June 11, 2022
A Sambalpuri sari (locally known as sadhi or saree) is a traditional handwoven ikat or sari in which the warp and weft are tie-dyed before weaving. It is made in the Odisha districts of Sambalpur, Balangir, Bargarh, Boudh, and Sonepur. The sari is a traditional female clothing on the Indian subcontinent that consists of a strip of unstitched cloth that is draped over the body in various patterns and measures four to nine metres in length. Sambalpuri textiles are inspired by the Baandha style of handicraft. Traditionally, artisans used representations of flora and animals, as well as mathematical patterns, to produce Baandhas.
A craftsman may use this adaptable method to weave colourful motifs, patterns, and pictures into a cloth that might inspire an idea or express a message. Due to the pioneering efforts of Sri Radhashyam Meher, who brought about a significant change in the abilities of the artisans and the quality of the goods, the Baandha fabric is now commonly recognised by its geographical and cultural appellation Sambalpuri. Padmashree Kailash Chandra Meher, Padmashree Kunja Bihari Meher, Padmashree Chatrubhuja Meher, and Padmashree Krutharth Acharya, Handloom Technologist Mr. Ramkrishna Meher (National Awardee) were among the great artisans who contributed to the creation of Sambalpuri textiles. Sambalpuri textiles currently comprise furnishing fabrics, dress fabrics, and saris made of silk, cotton, and mercerized cotton in a wide range of colours and patterns. Baandha artisans are also experts of the ‘extra warp’ and ‘extra weft’ design style, which can be observed in practically all Baandha textiles.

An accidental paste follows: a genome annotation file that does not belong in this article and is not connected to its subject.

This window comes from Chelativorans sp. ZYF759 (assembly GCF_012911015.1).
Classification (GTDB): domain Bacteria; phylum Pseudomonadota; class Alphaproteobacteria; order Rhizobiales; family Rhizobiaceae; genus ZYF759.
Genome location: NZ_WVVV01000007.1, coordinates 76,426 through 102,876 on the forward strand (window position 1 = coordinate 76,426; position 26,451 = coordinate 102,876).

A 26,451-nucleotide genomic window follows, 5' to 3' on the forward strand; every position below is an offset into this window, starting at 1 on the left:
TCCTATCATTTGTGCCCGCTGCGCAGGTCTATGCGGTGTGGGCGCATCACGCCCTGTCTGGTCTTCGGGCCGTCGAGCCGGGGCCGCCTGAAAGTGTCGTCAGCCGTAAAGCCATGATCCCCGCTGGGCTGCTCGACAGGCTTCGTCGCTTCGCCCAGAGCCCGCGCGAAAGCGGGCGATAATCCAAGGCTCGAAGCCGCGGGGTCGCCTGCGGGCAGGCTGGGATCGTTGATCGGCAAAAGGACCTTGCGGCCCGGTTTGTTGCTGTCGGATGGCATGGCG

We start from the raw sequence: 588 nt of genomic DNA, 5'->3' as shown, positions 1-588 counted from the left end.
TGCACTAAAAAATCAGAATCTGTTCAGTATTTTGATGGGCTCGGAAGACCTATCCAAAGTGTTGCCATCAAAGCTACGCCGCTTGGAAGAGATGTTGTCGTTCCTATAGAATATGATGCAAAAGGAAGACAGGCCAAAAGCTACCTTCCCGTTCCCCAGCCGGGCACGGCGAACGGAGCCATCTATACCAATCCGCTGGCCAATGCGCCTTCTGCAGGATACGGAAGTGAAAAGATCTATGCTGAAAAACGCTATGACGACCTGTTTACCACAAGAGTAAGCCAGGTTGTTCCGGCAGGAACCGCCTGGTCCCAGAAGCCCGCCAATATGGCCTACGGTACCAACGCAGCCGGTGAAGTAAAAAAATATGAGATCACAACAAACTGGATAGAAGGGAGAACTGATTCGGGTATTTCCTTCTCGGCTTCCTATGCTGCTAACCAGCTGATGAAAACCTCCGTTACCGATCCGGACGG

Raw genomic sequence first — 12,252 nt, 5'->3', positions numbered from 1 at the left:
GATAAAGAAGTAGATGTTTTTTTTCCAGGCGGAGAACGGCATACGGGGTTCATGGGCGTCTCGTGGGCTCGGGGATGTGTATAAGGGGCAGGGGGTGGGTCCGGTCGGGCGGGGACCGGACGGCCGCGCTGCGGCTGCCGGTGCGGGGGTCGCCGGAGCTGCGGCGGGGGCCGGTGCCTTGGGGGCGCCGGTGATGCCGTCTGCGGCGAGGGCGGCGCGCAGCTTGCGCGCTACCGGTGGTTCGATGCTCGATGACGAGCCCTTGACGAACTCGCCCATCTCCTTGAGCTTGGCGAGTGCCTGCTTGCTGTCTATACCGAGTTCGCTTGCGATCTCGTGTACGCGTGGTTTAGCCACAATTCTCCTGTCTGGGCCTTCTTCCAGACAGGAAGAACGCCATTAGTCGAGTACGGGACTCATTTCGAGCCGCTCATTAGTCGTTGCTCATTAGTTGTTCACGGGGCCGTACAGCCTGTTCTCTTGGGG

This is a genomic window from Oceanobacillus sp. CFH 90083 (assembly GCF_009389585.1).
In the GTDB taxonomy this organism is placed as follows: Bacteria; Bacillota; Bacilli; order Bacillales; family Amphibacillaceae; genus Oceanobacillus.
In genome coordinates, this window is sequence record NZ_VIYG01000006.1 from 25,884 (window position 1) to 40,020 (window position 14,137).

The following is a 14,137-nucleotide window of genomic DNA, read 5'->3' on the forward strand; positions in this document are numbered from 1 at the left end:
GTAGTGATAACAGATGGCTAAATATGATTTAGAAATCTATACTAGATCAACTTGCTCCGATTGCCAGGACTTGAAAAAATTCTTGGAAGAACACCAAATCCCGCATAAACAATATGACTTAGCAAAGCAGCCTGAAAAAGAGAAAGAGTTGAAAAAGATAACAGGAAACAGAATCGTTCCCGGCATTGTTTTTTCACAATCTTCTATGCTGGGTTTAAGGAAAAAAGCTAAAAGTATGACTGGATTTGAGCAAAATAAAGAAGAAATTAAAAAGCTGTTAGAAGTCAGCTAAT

By Subhechcha Ganguly
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